Apple joins AT&T with no-contract iPhones

Both U.S. iPhone distributors are now offering them without requiring a two-year contract, as AT&T also extends the subsidized price to more subscribers.

Tom Krazit Former Staff writer, CNET News
Tom Krazit writes about the ever-expanding world of Google, as the most prominent company on the Internet defends its search juggernaut while expanding into nearly anything it thinks possible. He has previously written about Apple, the traditional PC industry, and chip companies. E-mail Tom.
Tom Krazit
2 min read
No-contract iPhones are now available at both Apple and AT&T stores. CNET

Apple has joined AT&T in offering iPhones without a contract at a hefty price.

Last week, AT&T announced plans to sell iPhone 3Gs without a two-year contract for $599 and $699, but Apple did not respond to inquiries as to whether it had the same idea in mind. Now AppleInsider is reporting that the company has indeed rolled out the similar no-contact offer at its stores, which makes sense, given the tight partnership between the two companies.

It's still a little difficult to get a sense of how many people would jump on such an offer. Such offers are very common in other parts of the world, but mobile-phone shoppers in this economic climate might prefer to take their savings up front, especially since all iPhone 3Gs sold in this manner will still be locked to AT&T's network.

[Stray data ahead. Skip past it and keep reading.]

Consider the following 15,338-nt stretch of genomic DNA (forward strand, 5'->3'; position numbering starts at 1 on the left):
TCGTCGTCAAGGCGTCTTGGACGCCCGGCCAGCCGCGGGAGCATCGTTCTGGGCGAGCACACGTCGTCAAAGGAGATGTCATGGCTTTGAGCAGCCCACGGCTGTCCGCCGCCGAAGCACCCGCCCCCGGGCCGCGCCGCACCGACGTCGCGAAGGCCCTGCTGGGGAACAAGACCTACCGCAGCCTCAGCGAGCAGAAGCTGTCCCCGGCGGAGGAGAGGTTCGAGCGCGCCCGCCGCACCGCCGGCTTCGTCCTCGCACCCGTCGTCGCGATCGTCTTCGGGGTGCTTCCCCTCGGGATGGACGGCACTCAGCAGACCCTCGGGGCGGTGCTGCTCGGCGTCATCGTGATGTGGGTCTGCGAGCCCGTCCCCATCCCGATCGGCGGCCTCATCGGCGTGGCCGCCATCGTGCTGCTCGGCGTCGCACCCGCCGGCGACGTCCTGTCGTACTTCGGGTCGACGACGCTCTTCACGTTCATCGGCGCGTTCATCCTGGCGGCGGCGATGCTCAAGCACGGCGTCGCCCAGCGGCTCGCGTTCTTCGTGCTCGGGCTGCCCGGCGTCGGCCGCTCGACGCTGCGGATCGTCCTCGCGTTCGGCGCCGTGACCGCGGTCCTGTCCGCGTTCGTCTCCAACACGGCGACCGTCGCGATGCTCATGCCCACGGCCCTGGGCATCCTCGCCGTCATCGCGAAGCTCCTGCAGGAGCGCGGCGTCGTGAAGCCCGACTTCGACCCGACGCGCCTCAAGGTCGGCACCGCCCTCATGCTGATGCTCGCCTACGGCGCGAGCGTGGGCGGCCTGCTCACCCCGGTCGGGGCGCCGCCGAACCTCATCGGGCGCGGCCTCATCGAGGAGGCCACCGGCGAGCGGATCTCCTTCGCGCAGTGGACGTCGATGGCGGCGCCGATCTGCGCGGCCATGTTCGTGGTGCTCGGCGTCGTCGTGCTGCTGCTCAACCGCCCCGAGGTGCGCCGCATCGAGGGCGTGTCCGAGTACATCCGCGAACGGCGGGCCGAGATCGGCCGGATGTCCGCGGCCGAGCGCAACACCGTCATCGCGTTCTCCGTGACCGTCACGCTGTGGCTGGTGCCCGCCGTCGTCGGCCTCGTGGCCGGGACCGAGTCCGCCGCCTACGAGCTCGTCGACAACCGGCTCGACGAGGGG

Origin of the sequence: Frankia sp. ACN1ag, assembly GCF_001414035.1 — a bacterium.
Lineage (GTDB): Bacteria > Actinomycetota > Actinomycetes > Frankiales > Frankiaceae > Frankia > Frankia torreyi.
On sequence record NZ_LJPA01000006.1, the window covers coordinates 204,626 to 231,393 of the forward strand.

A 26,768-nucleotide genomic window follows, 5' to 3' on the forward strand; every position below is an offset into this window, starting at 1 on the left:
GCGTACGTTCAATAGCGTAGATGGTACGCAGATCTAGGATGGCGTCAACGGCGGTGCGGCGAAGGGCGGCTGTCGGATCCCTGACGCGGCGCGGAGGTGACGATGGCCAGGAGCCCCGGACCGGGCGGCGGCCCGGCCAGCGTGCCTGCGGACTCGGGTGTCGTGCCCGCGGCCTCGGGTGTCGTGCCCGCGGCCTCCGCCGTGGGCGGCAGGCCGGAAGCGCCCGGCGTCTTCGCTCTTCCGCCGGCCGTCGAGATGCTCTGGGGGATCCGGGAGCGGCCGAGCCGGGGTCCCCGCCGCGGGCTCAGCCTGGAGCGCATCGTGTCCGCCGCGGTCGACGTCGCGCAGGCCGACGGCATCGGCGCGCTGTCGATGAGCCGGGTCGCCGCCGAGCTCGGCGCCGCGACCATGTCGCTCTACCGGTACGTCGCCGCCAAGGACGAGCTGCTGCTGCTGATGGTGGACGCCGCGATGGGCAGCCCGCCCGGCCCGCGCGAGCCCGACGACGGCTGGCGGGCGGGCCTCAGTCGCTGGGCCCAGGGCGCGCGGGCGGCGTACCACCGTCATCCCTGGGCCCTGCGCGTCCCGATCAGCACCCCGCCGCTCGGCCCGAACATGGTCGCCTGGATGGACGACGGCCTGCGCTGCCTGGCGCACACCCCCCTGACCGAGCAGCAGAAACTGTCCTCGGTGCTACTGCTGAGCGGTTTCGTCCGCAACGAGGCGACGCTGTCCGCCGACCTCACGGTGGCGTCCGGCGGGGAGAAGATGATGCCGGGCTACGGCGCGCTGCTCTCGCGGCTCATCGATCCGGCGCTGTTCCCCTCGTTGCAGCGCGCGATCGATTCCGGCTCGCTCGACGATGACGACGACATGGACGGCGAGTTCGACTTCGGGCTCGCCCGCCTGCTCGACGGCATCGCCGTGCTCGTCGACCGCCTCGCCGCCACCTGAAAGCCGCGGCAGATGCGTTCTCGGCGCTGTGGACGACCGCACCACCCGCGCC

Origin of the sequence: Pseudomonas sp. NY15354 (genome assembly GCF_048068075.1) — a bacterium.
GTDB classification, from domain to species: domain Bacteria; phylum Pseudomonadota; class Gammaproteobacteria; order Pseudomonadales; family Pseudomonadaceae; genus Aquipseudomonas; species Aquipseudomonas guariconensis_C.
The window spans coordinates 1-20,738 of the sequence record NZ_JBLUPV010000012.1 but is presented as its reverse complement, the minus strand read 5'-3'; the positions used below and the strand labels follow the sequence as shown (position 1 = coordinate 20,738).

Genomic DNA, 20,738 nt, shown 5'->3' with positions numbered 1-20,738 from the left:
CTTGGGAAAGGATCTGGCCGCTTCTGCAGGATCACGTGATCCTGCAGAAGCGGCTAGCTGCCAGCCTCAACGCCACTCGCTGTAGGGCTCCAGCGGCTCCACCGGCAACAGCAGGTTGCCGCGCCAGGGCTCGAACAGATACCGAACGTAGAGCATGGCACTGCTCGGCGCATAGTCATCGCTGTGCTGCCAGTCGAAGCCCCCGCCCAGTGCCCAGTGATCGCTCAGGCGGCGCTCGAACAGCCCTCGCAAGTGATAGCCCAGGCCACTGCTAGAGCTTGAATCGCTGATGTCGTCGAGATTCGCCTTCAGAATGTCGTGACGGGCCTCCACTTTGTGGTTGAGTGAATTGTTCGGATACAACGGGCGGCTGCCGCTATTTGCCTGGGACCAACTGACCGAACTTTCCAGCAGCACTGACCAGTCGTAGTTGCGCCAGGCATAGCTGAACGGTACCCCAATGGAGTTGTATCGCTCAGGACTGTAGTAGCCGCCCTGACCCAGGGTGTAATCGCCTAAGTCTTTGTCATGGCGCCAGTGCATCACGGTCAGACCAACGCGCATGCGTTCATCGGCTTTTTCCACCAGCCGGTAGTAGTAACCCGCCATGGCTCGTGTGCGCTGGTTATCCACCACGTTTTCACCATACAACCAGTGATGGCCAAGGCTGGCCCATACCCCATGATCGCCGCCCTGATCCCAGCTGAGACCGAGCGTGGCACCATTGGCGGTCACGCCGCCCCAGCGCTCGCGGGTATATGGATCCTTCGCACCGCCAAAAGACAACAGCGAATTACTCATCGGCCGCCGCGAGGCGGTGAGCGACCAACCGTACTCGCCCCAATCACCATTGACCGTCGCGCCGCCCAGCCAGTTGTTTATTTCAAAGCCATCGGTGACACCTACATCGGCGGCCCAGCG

The moves, however, are probably just another signpost on the road to the next iPhone. Another AppleInsider report on Friday that AT&T has started offering the $199/$299 subsidized prices to existing customers without iPhones who have yet to become eligible for upgrade pricing seems a strong sign that the carrier wants to clear inventory ahead of a new model.

Last year, Apple and AT&T ran their iPhone inventory down to essentially zero ahead of the launch of the iPhone 3G. They might do something similar this year, because if the plan is to announce a new iPhone at the Worldwide Developers Conference in early June and ship it later (perhaps timed with the "summer" launch of the iPhone 3.0 software), demand for the iPhone 3G would fall off a cliff after the announcement.